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ETL Architecture and Control Flow

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ETL Architecture and Control Flow Empty ETL Architecture and Control Flow

Post  monsieur_arrie Tue Apr 21, 2009 11:32 am

Hi Folks,

I am new to the forums, they look like an interesting place to discuss BI issues and troubles.

So, I am not new to BI, but we have done a lot of re-architecting of the etl systems with servers being moved, wan considerations etc.
Currently, our source system extracts, compresses and ftps data to our etl area. File names are representative of the 'day' the data refers to. This allows data o be queued in case of ftp failure etc.

My etl system is entirely file based. I use Powershell to pull together the earliest available batch of files. Check to see if the batch is complete, then unpackage the batch ready for loading. I use token files to lock / unlock the staging area and to prevent things getting overwritten in case of error.

I then push my source files through a number of transforms which roughly summise into preparation (junking rows, initial column cleaning), dimension prep, dimension delivery, fact prep then fact delivery. I do not have a surrogate key generator and two critical dimensions are SCD. For this reason I need to deliver dimensions before conforming fact data.

Each step writes to temporary files. If the step completes succesfully, they are moved to the input of the next step, and the source files for the previous step are deleted. This method gives a 'pipeline' of transformations, each of which are restartable at any point.

This all sounds quite satisfactory, and works well at the moment, but complexity is going increase. We have two other data sources to bring online, so I need to syncronise the loading of dimensions. As a note, all packages are audited, but I have no concept of a 'batch', with a particular batch / runid from start to finish.

We are running ms sql 64bit standard edition, so we don't have the ability to partition tables or cubes. Also, to make things harder, our transactional system updates transactions. This makes implementing incremental processing rather difficult.

So, I am interested in knowing how people architect / manage...
. syncronising multiple source systems. What happens if one system is unable to supply data in a timely fashion - do you code overrides or hold out for the data ?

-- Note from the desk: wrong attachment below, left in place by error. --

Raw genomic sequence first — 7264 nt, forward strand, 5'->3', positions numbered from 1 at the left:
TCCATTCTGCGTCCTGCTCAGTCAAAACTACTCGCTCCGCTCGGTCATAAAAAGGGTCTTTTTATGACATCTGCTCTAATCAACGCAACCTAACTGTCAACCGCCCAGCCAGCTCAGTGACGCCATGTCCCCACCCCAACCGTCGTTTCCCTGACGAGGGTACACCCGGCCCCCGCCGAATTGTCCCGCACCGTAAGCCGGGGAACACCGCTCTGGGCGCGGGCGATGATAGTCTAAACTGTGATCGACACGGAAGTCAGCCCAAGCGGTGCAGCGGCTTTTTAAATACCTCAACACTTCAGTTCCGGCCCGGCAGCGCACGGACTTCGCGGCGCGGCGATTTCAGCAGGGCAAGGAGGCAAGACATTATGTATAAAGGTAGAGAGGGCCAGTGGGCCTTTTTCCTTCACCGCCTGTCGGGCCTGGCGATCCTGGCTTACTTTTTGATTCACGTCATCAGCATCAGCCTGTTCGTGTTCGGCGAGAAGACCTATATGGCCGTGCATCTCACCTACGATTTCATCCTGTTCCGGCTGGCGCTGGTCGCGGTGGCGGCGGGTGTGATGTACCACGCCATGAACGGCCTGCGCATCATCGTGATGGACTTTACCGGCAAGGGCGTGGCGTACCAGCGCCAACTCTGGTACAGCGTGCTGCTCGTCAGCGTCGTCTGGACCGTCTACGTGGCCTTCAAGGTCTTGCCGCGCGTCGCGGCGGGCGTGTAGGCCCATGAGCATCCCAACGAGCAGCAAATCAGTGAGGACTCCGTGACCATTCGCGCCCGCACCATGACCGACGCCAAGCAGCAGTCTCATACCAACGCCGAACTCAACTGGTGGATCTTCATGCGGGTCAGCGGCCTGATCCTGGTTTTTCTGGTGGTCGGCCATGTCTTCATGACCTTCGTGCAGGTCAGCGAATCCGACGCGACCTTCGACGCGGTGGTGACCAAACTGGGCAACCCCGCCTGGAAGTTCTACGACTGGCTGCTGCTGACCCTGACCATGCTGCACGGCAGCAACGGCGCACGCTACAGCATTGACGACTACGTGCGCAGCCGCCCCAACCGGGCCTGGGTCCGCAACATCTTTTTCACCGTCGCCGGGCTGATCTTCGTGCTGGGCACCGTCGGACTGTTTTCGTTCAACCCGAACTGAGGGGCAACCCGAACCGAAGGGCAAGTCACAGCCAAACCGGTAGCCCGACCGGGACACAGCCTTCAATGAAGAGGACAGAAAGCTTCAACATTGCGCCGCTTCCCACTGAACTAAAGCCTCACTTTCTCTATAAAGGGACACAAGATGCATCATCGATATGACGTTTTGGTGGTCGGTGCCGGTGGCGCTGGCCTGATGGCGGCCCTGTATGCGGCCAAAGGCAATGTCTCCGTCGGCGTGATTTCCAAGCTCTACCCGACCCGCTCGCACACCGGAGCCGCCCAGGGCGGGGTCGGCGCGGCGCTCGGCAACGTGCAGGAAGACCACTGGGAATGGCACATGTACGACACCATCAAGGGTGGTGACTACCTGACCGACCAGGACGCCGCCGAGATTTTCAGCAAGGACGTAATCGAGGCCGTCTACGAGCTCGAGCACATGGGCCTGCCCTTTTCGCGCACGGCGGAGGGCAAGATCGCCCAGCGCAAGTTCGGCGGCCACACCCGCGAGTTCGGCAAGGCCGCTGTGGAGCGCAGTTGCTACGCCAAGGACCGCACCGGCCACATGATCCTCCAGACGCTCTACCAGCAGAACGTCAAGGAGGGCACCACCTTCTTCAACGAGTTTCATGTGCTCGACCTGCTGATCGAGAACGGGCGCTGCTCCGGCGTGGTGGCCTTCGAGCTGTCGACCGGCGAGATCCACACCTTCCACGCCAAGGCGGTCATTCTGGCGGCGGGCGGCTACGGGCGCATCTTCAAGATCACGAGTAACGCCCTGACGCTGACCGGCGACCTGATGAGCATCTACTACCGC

. state management. Do people use file pipeline methods like me, or do you maintain a state in the db, and rely on that to control the flow of data through the etl pipeline.
. restartability. My transforms take some time, so I am keen to allow jobs to be restarted at an time without danger of breaking the etl. db based state management would allow me to do that I think.
. db or file based staging. I am a big fan of file based work, so the db overhead seems unneccessary

Thoughts, comments?

All welcome.



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Join date : 2009-04-21

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ETL Architecture and Control Flow Empty File based ETL

Post  Eddy22Ho Tue Sep 08, 2009 6:10 am

All three of the problems posted have their answer in the same philosophy. The power of a file based ETL is two fold, 1 has been highlighted by the original post that it doesn't have the overhead of a RDBMS. The second power is that essentially each file can contain 1 record and you can have a million files same format, same processing, run the code again and again.

SO basically, if certain sources are unable to provide data on time, you should make a copy of the code for those files and run them separately through the same file based processign supply chain. The aggregated facts will have a problem and they will have to be redone, everything else including the SCD should be fine.

The argument is that if 1 complete file at the start of the process has 100,000 records, what if it had 80,000 and then 20,000, would it make any difference? If not then you are fine.

Please note that file based ETL requires rigorous data integrity controls and it is not recommended for the faint of heart who do not have 10 years in data architecture. File based processing mistake of 2 records in 10,000,000 will take you upto a month to figure out which 2 need to be fixed (speaking from personal experience)


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